To take their analysis further, Bankrate decided to investigate what Brits could get for their money abroad - both inside and outside of cities.
Bankrate extracted property prices and used these to calculate the average price for a two bedroom city apartment in the UK, which totalled a sum of £362,208. This was then used as a benchmark to compare to city-based apartment prices abroad.
Fortunately for those seeking a new life abroad, the results showed that the two most sought-after locations, Canada and the USA, are less expensive than the UK for a city-based apartment.
In fact, four out of the top 5 most popular countries hosted cheaper city-based apartments than the UK, with the exception of Australia where it costs roughly £25,000 more to purchase an apartment.
Bankrate then decided to repeat their comparison with regards to apartments located outside of cities, for both the UK and the sought after countries. The cost for a two bedroom apartment outside of the city in the UK averaged as £256,704.
When comparing the price of apartments, it was found that the majority of countries, which were more expensive than the UK in a city, were also more expensive outside of a city.
However, Bankrate did find that two bedroom apartments outside of a city on the Isle of Man were significantly more expensive than those in the UK. Properties in the Isle of Man countryside are priced at roughly £100,000 more than the average price for an apartment outside of a city in the UK.
Likewise, whilst an inner-city property in New Zealand cost less than in the UK, to live outside of a city in New Zealand will cost you, on average, £10,000 more than in the UK.
Overall, Bankrate’s research has uncovered which countries are the most searched for amongst Brits looking to relocate. Also considering the average prices of properties abroad, and whether this will be more or less expensive than living in a similar property within the UK.
From the results, it appears that property prices are not the only force that might be driving Brits abroad. In fact, property prices in many of the sought after countries are higher than those in the UK - making moving abroad a costly dive for many!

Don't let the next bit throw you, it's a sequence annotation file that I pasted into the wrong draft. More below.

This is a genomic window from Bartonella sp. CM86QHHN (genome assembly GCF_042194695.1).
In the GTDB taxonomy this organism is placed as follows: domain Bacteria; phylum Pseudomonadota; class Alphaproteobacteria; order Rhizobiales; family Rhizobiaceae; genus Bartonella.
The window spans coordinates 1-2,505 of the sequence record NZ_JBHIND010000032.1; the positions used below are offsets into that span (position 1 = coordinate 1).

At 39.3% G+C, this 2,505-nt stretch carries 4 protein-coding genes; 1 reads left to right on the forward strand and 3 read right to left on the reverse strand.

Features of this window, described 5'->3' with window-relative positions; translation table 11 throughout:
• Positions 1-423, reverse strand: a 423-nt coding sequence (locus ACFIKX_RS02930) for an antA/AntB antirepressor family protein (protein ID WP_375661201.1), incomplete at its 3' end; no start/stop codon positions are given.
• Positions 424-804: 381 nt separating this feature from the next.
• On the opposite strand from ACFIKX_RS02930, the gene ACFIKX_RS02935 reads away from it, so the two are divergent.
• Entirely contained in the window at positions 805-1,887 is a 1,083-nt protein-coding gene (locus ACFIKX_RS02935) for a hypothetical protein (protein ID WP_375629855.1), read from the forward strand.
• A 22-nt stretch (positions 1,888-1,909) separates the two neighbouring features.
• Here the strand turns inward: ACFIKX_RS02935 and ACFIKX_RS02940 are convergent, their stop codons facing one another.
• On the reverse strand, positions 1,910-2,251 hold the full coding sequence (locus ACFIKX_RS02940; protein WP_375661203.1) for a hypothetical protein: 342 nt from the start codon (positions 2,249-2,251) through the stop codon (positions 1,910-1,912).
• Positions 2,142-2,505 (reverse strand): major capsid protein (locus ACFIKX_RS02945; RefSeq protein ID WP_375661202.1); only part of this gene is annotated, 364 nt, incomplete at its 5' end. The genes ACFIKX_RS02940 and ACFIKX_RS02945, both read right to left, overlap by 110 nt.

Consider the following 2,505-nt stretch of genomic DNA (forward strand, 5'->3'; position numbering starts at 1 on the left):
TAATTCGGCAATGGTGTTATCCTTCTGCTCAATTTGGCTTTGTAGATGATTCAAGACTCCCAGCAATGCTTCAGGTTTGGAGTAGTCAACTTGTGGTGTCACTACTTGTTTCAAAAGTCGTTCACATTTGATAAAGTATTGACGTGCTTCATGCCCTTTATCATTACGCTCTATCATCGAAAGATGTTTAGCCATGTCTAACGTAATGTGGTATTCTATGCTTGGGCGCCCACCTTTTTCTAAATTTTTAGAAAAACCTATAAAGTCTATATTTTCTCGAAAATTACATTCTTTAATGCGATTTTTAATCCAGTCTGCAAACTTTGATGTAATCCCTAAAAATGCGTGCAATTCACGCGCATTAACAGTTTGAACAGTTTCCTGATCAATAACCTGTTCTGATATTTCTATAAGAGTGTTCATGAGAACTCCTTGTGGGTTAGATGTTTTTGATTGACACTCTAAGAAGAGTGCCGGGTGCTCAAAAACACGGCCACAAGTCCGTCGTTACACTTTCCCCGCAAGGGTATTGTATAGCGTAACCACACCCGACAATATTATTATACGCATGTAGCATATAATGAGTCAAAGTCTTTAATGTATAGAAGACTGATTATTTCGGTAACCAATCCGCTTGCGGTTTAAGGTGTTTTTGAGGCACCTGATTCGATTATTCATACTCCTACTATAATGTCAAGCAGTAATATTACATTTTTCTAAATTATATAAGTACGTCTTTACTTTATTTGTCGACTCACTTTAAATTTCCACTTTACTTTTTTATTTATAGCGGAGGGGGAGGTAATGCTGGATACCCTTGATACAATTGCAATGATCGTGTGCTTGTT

If you are looking to become a property owner in the UK, take a look here and compare mortgages.
To extract the data required to determine the most sought-after and popular countries to move to among the British population, Bankrate inputted the terminology “move to” in the keyword analytics section of the online visibility and marketing tool SEMrush. This was carefully filtered to generate search volume results for each country, enabling Bankrate to reach reliable average figures on how frequently the Brits enquired about moving to these specific countries.
Upon ranking these results, Bankrate was able to discover the 20 most popular countries identified from SEMrush and inputted these countries into the Numbeo Cost of Living Tool to configure an average price (per square metre) of an apartment in each city centre. The property data extracted was live data and is therefore subject to fluctuation. The data was collated 14/07/2020. Exemplary, the price per square metre of a city-based apartment within Canada was calculated to be £3,544 GBP. Irrespective of the country, all figures were calculated in GBP. Bankrate ran an identical analysis method in order to find equivalent data for the price per square metre of an apartment outside of a city centre for the purpose of comparison. For example, the price per square metre of an apartment outside of a city in Canada is £2,447 GBP.
From this analysis, Bankrate then calculated the average price per square metre for each country by multiplying each figure by 84 on the basis that the average total square metre of a 2-bed apartment is 84 square metres. (Two bedroom apartments were chosen as the standardised property due to their concentration in city centre regions and due to their widespread suitability). By completing these calculations, Bankrate was able to compare both the cheapest and most expensive of the most popular countries to move to - in terms of both properties inside and outside of a city.